Governor signs Leavitt bill – the Lucas Petty Act – to protect students from opioids and fentanyl. 

OLYMPIA — The governor has signed the Lucas Petty Act (House Bill 1956) to educate students about the dangers of fentanyl and opioids. Opioids represent the largest percentage of overdose deaths in Washington, a staggering 68 percent. Nationally, Washington has the second-highest percentage increase — 65 percent — in fentanyl poisoning deaths over a one-year period.  

This is especially prevalent among younger Washingtonians. In 2023, 190 youth under 24 died from opioid or fentanyl overdoses. For all people under 30, the leading cause of death is from an opioid or fentanyl overdose.  From 2020 to 2022, 342 people under 25 visited a Pierce County emergency room for drug poisoning and there were 60 deaths. These drugs affect every community in the state but are especially harming Washington’s native, Black, and brown populations.  

House Bill 1956 is the result of the efforts and collaboration between Rep. Mari Leavitt, D-University Place, and Maria Petty.  The Lucas Petty Act requires all school districts in Washington to provide education and resources to middle and high school students about the dangers of opioids and fentanyl. Maria Petty, the mother of Lucas Petty, a young man who passed away from fentanyl poisoning a few years ago, worked with Leavitt to spare other families from similar pain.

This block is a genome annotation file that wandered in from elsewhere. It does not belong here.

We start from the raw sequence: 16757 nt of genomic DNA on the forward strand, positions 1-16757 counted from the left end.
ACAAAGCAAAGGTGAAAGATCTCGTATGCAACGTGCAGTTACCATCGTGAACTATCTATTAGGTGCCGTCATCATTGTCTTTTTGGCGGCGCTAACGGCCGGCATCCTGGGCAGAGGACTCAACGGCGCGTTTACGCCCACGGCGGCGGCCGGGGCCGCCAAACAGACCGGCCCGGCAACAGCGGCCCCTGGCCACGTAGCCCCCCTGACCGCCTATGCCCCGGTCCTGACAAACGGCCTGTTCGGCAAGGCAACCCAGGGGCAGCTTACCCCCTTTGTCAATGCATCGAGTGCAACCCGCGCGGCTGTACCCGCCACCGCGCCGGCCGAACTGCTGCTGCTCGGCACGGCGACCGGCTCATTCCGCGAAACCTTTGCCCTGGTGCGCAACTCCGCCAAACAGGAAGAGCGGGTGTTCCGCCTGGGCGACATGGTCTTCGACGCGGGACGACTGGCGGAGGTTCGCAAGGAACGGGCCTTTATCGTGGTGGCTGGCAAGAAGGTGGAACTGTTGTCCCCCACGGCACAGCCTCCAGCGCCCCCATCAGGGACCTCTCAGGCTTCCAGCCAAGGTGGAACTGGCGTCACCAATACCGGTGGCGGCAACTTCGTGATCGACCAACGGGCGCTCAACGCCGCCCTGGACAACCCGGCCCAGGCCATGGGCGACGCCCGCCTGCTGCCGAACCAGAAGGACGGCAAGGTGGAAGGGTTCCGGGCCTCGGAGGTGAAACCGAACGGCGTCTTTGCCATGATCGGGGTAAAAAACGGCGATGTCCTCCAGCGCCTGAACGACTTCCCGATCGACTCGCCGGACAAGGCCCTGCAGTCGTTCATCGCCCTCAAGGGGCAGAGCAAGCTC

“Youth (and their parents or guardians) don’t understand the dangers of opioids and fentanyl. The truth is that just two milligrams can end a life,” said Leavitt. “This amount can easily be found in pills or other drugs. Even one pill laced with fentanyl can kill.”  

House Bill 1956 requires health standards to be updated to include fentanyl and opioids. Additionally, the bill includes critical educational and awareness campaign efforts. It also ensures important community partnerships with the state’s Department of Health, city and county public health officials, the state’s Office of Superintendent of Public Instruction, school districts, tribal leaders, education service districts, the state’s Department of Children, Youth, & Families, and other educational entities.  

“I can’t imagine the heartbreak a parent goes through when they lose a child to an overdose,” continued Leavitt. “We owe it to our kids to educate them to make smart decisions. As adults, our job is to prioritize saving lives over everything else. The Lucas Petty Act will help preserve life and prevent heartache. We owe Maria a thank you for her leadership and advocacy.”